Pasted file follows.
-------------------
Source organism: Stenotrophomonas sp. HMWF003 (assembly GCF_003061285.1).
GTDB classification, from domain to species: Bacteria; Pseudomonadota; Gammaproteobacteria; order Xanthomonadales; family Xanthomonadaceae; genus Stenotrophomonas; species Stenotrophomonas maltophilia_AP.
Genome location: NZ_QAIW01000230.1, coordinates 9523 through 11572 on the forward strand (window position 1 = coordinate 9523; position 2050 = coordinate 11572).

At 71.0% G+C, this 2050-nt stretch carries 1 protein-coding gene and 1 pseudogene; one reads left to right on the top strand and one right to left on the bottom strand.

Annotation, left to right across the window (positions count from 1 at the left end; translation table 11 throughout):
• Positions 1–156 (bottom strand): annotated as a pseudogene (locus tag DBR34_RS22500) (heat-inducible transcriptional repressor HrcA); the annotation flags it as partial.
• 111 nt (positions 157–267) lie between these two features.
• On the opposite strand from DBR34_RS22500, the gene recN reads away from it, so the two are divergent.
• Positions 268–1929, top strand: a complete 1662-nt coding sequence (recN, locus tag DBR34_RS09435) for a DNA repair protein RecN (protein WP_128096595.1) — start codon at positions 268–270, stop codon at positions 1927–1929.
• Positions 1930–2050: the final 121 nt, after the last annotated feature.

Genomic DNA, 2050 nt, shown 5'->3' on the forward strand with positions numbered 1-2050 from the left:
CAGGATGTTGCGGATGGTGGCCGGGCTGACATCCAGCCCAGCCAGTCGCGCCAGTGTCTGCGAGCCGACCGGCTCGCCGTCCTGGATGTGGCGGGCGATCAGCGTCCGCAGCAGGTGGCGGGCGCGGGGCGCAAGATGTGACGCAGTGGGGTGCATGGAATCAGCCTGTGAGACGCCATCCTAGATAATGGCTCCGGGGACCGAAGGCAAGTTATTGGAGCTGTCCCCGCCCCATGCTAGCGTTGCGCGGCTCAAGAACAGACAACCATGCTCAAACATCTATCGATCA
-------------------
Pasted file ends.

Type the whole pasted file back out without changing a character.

Source organism: Stenotrophomonas sp. HMWF003 (assembly GCF_003061285.1).
GTDB classification, from domain to species: Bacteria; Pseudomonadota; Gammaproteobacteria; order Xanthomonadales; family Xanthomonadaceae; genus Stenotrophomonas; species Stenotrophomonas maltophilia_AP.
Genome location: NZ_QAIW01000230.1, coordinates 9523 through 11572 on the forward strand (window position 1 = coordinate 9523; position 2050 = coordinate 11572).

At 71.0% G+C, this 2050-nt stretch carries 1 protein-coding gene and 1 pseudogene; one reads left to right on the top strand and one right to left on the bottom strand.

Annotation, left to right across the window (positions count from 1 at the left end; translation table 11 throughout):
• Positions 1–156 (bottom strand): annotated as a pseudogene (locus tag DBR34_RS22500) (heat-inducible transcriptional repressor HrcA); the annotation flags it as partial.
• 111 nt (positions 157–267) lie between these two features.
• On the opposite strand from DBR34_RS22500, the gene recN reads away from it, so the two are divergent.
• Positions 268–1929, top strand: a complete 1662-nt coding sequence (recN, locus tag DBR34_RS09435) for a DNA repair protein RecN (protein WP_128096595.1) — start codon at positions 268–270, stop codon at positions 1927–1929.
• Positions 1930–2050: the final 121 nt, after the last annotated feature.

Genomic DNA, 2050 nt, shown 5'->3' on the forward strand with positions numbered 1-2050 from the left:
CAGGATGTTGCGGATGGTGGCCGGGCTGACATCCAGCCCAGCCAGTCGCGCCAGTGTCTGCGAGCCGACCGGCTCGCCGTCCTGGATGTGGCGGGCGATCAGCGTCCGCAGCAGGTGGCGGGCGCGGGGCGCAAGATGTGACGCAGTGGGGTGCATGGAATCAGCCTGTGAGACGCCATCCTAGATAATGGCTCCGGGGACCGAAGGCAAGTTATTGGAGCTGTCCCCGCCCCATGCTAGCGTTGCGCGGCTCAAGAACAGACAACCATGCTCAAACATCTATCGATCA